21st Century Fox COO Chase Carey Explains the Logic Behind Retransmission Negotiations
When it comes to retransmission negotiations -- like those going on now between Disney and Dish Network as well as the battle that caused CBS to temporarily go dark on Time Warner Cable this year -- it's not all about the money, 21st Century Fox COO Chase Carey said Thursday. To pretend otherwise is "not constructive," he said. "It's really not first and foremost about price."
He offers another explanation. "You got a lot of players out there and the prices are sort of in ranges … the reality is, they're not that different," Carey said at the Guggenheim Securities TMT Symposium in New York. "Increasingly in this world of mobile platforms … it is about those rights, and things attached to those rights."
Advertising, how data is collected and where content is viewed has become integral to the conversation, he said. The price one pays for old-fashioned rights to TV content is the easy part.
"A lot of it is uncharted waters … certain things like price are actually more shaped and formed than anything else, which is why the noise is not constructive," he continued. "A lot of the other issues are ones that I think are important." Along those lines, he touted TV Everywhere as something "that is good for all of us," though he lamented that "we've been disappointed in the execution of it."
Viewers, he said, will pay a premium for quality television, and 21st Century Fox takes that into account during retransmission discussions with providers. "What consumers really want is value," Carey said. "Apple is a testament to that. They weren't successful in being the cheapest; they were successful in providing the great experience."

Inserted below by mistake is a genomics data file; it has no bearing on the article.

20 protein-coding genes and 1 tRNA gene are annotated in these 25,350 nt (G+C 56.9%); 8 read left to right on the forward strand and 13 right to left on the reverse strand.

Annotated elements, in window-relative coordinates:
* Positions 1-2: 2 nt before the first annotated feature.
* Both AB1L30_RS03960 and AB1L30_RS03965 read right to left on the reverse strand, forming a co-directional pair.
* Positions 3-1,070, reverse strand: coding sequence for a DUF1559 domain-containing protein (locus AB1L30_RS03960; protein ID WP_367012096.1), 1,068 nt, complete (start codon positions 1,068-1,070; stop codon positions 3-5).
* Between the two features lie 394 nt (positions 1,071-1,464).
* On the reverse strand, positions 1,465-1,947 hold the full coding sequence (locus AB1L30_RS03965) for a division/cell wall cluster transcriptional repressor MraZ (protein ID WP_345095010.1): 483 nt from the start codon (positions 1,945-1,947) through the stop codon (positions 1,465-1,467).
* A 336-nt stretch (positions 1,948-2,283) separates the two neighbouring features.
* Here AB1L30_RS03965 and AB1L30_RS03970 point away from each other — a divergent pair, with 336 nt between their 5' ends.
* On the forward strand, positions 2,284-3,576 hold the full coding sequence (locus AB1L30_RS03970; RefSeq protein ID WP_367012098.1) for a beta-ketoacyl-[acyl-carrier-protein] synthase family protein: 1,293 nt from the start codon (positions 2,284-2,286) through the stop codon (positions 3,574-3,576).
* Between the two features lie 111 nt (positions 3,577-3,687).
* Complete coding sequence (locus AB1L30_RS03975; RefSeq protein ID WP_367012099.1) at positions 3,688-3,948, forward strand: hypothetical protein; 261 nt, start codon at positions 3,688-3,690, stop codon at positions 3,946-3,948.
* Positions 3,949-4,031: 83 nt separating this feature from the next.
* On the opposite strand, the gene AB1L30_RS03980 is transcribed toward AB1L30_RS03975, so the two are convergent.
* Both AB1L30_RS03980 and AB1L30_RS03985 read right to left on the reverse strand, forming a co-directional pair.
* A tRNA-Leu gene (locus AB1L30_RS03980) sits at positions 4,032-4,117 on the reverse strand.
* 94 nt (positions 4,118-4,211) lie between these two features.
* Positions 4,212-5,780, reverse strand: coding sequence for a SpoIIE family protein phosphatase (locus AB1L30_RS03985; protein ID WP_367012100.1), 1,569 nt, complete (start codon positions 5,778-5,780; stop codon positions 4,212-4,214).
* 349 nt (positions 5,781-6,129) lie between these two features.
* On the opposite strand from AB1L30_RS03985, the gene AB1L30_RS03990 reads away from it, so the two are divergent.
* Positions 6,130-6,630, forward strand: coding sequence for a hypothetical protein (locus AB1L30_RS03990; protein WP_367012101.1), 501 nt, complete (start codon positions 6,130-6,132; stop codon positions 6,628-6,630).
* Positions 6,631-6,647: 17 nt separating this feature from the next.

"That certainly fuels our view of retransmission," he continued. "Networks are still home to the most important and the most viewed content." Charging retransmission for Fox is "a business model that enabled us to continue to invest and grow and not sort of wring our hands," he said.
Carey also reiterated that Modern Family is a $1 billion franchise for the company, and he defended the decision to take on Disney's ESPN with the launch in August of Fox Sports 1, which he likened to the creation of the Fox News Channel in 1996.
"When we launched Fox News, everybody said, 'We don't need another news network,' " Carey recalled. But just as Fox brought "a distinction" to its coverage of the NFL beginning in 1994, he believes it will likewise distinguish Fox Sports 1 from ESPN.